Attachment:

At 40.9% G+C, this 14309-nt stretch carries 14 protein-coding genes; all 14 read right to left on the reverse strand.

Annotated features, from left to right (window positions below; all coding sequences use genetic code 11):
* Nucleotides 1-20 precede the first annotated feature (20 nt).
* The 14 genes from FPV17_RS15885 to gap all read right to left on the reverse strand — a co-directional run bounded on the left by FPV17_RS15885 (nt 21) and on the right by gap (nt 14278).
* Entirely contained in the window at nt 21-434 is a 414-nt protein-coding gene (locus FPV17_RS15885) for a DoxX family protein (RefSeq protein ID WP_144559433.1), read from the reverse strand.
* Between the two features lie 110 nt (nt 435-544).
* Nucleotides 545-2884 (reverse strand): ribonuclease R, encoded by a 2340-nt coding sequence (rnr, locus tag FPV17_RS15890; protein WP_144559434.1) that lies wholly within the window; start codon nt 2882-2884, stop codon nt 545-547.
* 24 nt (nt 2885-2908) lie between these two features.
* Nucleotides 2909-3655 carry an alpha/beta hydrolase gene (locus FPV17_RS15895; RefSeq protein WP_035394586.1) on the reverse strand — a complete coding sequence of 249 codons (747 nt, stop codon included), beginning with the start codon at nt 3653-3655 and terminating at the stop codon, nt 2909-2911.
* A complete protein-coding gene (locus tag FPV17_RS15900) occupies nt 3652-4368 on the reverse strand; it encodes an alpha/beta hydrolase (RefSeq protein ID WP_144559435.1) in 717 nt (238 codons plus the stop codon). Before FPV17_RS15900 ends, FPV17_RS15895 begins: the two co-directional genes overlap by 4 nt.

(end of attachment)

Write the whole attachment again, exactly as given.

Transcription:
At 40.9% G+C, this 14309-nt stretch carries 14 protein-coding genes; all 14 read right to left on the reverse strand.

Annotated features, from left to right (window positions below; all coding sequences use genetic code 11):
* Nucleotides 1-20 precede the first annotated feature (20 nt).
* The 14 genes from FPV17_RS15885 to gap all read right to left on the reverse strand — a co-directional run bounded on the left by FPV17_RS15885 (nt 21) and on the right by gap (nt 14278).
* Entirely contained in the window at nt 21-434 is a 414-nt protein-coding gene (locus FPV17_RS15885) for a DoxX family protein (RefSeq protein ID WP_144559433.1), read from the reverse strand.
* Between the two features lie 110 nt (nt 435-544).
* Nucleotides 545-2884 (reverse strand): ribonuclease R, encoded by a 2340-nt coding sequence (rnr, locus tag FPV17_RS15890; protein WP_144559434.1) that lies wholly within the window; start codon nt 2882-2884, stop codon nt 545-547.
* 24 nt (nt 2885-2908) lie between these two features.
* Nucleotides 2909-3655 carry an alpha/beta hydrolase gene (locus FPV17_RS15895; RefSeq protein WP_035394586.1) on the reverse strand — a complete coding sequence of 249 codons (747 nt, stop codon included), beginning with the start codon at nt 3653-3655 and terminating at the stop codon, nt 2909-2911.
* A complete protein-coding gene (locus tag FPV17_RS15900) occupies nt 3652-4368 on the reverse strand; it encodes an alpha/beta hydrolase (RefSeq protein ID WP_144559435.1) in 717 nt (238 codons plus the stop codon). Before FPV17_RS15900 ends, FPV17_RS15895 begins: the two co-directional genes overlap by 4 nt.